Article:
Lee-Treweek, G. Emotions, order and emotional power in care assistant work'. In J. Gabe and V. James (eds) Health Care and Emotions pp. 115-132. (1997) London: Blackwell.
Published Peer Reviewed Working Papers:
Lee-Treweek, G. (1995) Understanding Paid Care Work: Towards a new critique. University of Manchester Occasional papers Series. ISBN 0 946180423.
Reports for External Bodies
Lee-Treweek, G., Hoffin, K. and Brown, M. (2019) ‘The Early Years Education System and CPD Possibilities for Delivery and Content in the UK and Balkans’, Erasmus+ KEY Project Report.
Lee-Treweek, G. and Leydon, G. (2016) Final Report on the TEMPUS TEACH Early Years Project, Serbia. Belgrade: Serbian EU National Agency.
Bennett, J. Lee-Treweek, G. and Kapoor, N. (2013) Schools Stand Up 2 Racism: final report to the Big Lottery fund. London: Big Lottery Fund.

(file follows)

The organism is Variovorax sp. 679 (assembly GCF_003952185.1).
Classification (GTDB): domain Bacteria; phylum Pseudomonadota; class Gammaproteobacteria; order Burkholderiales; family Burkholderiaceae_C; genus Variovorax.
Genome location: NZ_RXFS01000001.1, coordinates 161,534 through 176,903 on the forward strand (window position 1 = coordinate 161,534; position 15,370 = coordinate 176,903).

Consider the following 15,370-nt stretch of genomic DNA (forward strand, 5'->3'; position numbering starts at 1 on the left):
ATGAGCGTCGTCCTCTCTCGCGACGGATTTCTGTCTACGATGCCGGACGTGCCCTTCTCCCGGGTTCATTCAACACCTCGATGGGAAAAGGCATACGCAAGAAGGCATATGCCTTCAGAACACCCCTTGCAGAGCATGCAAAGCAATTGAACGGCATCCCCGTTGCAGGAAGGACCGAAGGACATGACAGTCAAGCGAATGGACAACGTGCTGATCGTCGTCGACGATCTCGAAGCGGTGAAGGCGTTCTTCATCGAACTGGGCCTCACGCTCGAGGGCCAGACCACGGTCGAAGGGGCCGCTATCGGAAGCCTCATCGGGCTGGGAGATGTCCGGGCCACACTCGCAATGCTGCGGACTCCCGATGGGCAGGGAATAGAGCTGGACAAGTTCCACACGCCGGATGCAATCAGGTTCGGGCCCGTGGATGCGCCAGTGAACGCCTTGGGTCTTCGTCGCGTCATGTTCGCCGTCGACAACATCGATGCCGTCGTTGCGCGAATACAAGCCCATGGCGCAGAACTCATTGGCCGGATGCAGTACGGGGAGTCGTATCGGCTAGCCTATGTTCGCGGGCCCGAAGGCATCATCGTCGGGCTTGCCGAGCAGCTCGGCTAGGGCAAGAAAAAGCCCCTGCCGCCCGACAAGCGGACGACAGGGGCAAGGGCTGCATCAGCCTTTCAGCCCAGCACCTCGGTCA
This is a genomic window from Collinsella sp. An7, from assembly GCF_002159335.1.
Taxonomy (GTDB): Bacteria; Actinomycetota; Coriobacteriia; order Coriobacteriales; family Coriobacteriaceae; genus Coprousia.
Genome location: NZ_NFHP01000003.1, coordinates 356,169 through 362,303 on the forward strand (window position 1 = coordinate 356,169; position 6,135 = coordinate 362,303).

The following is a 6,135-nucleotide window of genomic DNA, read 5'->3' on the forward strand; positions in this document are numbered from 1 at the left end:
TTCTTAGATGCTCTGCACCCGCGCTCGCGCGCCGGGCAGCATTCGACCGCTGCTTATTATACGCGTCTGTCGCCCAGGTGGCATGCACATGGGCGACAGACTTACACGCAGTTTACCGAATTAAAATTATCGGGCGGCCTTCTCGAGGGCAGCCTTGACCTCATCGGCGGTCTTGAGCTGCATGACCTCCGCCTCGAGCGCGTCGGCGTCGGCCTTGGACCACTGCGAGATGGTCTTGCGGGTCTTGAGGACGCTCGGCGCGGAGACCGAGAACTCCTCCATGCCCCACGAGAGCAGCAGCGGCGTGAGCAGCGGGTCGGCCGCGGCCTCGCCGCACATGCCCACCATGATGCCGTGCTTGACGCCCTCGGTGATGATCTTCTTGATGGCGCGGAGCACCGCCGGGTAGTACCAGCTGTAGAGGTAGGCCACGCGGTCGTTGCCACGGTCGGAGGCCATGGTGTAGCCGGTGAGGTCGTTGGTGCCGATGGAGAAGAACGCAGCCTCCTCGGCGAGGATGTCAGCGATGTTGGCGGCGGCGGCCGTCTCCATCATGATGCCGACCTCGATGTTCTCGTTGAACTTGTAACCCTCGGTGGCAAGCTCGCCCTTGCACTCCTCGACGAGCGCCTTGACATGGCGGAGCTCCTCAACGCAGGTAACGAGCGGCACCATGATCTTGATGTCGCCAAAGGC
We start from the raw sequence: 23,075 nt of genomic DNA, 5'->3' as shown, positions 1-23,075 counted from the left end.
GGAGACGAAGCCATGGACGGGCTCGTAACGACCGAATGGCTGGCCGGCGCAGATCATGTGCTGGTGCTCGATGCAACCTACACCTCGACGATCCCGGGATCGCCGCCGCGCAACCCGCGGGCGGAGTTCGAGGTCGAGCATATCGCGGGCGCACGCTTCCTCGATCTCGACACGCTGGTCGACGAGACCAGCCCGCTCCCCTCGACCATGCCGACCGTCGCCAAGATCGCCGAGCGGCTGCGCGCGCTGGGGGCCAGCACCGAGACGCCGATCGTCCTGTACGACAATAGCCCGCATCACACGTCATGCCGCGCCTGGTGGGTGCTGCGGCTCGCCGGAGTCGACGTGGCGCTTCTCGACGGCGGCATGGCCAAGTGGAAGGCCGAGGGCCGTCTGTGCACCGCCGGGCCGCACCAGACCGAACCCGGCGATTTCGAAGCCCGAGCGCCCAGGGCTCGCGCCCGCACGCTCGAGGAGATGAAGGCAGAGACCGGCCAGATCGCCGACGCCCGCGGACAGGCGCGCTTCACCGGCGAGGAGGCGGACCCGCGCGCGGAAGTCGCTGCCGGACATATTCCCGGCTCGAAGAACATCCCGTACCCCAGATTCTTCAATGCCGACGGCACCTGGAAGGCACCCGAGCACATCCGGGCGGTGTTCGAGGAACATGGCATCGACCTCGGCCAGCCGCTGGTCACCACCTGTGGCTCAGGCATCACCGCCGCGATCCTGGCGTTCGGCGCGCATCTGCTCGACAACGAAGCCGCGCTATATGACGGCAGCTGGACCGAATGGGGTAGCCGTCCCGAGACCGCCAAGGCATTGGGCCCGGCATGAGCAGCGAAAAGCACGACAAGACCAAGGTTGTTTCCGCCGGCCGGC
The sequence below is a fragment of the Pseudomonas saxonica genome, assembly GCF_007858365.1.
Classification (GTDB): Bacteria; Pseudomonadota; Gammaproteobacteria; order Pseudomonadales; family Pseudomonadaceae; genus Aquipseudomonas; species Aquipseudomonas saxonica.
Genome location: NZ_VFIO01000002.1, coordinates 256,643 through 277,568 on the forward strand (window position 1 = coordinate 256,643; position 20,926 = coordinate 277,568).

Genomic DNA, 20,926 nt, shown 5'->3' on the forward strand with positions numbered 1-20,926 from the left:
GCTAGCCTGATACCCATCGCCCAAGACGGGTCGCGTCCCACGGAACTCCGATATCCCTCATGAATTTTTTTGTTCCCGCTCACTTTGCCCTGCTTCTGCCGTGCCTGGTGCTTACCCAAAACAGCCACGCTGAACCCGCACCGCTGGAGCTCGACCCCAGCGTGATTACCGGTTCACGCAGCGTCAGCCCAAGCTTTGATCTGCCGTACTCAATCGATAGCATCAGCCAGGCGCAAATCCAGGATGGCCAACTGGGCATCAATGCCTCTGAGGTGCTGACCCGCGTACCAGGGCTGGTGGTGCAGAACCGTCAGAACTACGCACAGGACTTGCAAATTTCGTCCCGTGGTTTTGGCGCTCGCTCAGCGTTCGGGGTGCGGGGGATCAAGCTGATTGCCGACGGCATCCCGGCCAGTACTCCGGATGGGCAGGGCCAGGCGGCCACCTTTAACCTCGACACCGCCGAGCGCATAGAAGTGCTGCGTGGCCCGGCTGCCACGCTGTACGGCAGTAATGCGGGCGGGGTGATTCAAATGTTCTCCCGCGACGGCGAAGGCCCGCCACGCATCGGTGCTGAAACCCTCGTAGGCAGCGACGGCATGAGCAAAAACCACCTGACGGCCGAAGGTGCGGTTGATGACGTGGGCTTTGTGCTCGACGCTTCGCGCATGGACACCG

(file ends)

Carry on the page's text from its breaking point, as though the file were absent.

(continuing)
O’Shea, P., Reichenfeld, L., Lee-Treweek, G. (2011) KTP Final Report Wulvern Housing Association/MMU: Development of a neighbourhood sustainability monitoring system (WINS), community engagement techniques and business management associated with community development.
Lee-Treweek, G. and Bradbury, L. (2011) Total Communities Project Report: supporting troubled families in Crewe, report to Cheshire East Council.
Lee-Treweek, G. and Gorna, B. (2011) Report on A8 Migrant Worker Aspirations in Cheshire and Warrington, North West Development Agency and Cheshire and Warrington Economic Alliance..
Lee-Treweek, G and Bradbury, L. (2010) Social Care Professionals’ Understandings of Notions of Vulnerable Adult Safeguarding, Cheshire: Healthwatch.
Lee-Treweek, G. and Gorna, B. (2008) Community Perceptions of Economic Migration in Crewe. Manchester Metropolitan University, Unpublished report to the Higher EducationFunding Council for England (HEFCE), Cheshire, (available from the authors).